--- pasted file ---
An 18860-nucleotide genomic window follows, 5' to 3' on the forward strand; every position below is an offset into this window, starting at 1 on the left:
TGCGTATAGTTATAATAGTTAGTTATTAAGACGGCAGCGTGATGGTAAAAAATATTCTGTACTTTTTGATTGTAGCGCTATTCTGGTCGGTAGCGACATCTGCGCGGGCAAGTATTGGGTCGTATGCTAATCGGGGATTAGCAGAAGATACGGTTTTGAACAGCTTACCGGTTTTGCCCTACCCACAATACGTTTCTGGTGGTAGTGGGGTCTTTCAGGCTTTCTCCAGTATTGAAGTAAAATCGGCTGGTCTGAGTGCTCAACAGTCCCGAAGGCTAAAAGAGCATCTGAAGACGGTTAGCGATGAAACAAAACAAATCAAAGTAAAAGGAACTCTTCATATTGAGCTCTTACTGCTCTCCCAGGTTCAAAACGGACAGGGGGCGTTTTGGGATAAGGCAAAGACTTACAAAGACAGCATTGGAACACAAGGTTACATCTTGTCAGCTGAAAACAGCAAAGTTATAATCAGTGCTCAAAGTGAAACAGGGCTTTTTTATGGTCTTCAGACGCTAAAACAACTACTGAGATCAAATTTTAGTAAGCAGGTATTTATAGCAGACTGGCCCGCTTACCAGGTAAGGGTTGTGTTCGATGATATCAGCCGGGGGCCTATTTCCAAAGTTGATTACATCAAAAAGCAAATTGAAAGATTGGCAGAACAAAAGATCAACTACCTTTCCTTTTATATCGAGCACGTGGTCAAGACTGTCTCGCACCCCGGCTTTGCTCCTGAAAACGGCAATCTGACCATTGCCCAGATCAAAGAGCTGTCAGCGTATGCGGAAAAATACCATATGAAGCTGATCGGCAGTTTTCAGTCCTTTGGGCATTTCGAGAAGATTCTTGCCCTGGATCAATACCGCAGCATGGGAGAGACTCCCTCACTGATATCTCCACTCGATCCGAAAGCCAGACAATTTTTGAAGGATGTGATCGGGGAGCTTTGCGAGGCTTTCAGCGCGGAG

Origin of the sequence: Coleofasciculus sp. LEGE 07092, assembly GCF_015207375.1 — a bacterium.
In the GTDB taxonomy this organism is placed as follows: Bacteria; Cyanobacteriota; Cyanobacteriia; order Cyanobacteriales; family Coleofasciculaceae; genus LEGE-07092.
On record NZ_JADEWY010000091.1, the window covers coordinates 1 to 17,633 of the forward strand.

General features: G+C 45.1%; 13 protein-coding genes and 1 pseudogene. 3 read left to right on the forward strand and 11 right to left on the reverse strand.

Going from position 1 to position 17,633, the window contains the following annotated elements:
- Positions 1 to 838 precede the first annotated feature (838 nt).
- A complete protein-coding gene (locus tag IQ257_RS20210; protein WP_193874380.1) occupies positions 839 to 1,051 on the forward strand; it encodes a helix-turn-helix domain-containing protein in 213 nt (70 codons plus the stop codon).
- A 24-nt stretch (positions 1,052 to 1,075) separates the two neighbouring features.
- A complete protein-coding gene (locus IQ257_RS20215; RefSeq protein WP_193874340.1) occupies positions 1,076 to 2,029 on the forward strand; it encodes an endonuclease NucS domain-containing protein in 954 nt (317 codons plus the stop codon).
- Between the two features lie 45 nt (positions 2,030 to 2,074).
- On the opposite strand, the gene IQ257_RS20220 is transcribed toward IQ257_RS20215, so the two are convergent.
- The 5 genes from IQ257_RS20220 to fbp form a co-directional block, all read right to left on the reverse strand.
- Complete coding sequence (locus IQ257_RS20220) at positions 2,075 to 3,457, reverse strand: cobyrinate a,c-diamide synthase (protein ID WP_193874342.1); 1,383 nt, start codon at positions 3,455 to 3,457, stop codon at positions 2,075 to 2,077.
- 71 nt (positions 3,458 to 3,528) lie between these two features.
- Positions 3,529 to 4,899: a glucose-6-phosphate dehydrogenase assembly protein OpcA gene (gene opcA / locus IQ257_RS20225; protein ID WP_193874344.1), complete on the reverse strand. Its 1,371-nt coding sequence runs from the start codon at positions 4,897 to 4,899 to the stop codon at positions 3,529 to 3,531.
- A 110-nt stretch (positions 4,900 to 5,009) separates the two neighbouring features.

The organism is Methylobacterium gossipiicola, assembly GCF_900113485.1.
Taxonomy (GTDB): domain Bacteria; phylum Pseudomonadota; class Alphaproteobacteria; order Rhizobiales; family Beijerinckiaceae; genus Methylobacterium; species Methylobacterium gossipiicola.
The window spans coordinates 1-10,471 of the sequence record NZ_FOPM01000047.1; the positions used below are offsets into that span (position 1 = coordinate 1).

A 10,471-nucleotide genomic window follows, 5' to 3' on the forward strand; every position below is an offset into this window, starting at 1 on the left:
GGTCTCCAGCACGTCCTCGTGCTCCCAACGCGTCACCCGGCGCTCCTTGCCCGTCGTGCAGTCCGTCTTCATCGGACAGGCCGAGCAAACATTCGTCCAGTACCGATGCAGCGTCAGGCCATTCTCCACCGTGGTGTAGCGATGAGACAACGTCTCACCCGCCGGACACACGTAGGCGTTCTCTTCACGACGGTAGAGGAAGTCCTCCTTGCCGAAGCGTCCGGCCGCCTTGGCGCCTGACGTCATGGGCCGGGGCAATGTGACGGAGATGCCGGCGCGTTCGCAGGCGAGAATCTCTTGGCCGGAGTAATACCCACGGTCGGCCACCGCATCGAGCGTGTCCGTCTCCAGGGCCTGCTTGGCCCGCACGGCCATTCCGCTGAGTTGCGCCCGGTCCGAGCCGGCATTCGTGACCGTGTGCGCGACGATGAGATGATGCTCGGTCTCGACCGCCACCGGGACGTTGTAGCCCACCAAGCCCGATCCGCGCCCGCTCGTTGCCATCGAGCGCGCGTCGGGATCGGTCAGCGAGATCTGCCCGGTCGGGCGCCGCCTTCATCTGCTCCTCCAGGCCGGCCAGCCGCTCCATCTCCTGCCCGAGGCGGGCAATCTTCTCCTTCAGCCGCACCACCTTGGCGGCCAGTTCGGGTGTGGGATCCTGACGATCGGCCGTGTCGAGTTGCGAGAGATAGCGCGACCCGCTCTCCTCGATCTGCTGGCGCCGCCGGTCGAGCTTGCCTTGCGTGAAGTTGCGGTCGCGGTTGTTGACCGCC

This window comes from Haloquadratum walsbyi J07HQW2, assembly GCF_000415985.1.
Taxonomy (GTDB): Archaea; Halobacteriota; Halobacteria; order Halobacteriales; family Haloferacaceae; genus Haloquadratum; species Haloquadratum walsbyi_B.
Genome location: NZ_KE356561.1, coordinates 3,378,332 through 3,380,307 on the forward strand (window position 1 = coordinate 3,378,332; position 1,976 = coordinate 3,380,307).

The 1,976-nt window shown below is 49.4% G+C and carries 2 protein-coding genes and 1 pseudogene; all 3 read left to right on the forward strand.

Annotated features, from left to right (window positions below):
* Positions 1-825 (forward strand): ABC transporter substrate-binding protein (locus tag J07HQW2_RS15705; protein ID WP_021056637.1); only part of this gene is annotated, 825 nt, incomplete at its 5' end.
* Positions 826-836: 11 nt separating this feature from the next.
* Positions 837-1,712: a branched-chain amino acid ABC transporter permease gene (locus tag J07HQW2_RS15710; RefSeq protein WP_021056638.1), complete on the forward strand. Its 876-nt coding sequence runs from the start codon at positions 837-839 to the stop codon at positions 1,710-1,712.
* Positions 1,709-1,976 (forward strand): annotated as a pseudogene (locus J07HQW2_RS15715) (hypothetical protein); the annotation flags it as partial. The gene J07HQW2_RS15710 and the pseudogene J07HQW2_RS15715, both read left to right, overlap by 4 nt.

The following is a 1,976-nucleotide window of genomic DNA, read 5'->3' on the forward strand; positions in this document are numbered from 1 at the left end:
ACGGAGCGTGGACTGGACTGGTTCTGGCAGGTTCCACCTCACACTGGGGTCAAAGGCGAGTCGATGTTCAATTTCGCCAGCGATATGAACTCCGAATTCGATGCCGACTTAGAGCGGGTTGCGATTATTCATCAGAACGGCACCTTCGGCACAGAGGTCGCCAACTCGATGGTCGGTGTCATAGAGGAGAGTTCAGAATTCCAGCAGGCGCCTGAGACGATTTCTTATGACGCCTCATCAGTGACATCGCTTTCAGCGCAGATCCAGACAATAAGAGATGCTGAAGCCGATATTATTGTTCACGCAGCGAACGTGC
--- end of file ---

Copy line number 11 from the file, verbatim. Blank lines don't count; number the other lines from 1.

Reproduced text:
- A complete protein-coding gene (locus IQ257_RS20215; RefSeq protein WP_193874340.1) occupies positions 1,076 to 2,029 on the forward strand; it encodes an endonuclease NucS domain-containing protein in 954 nt (317 codons plus the stop codon).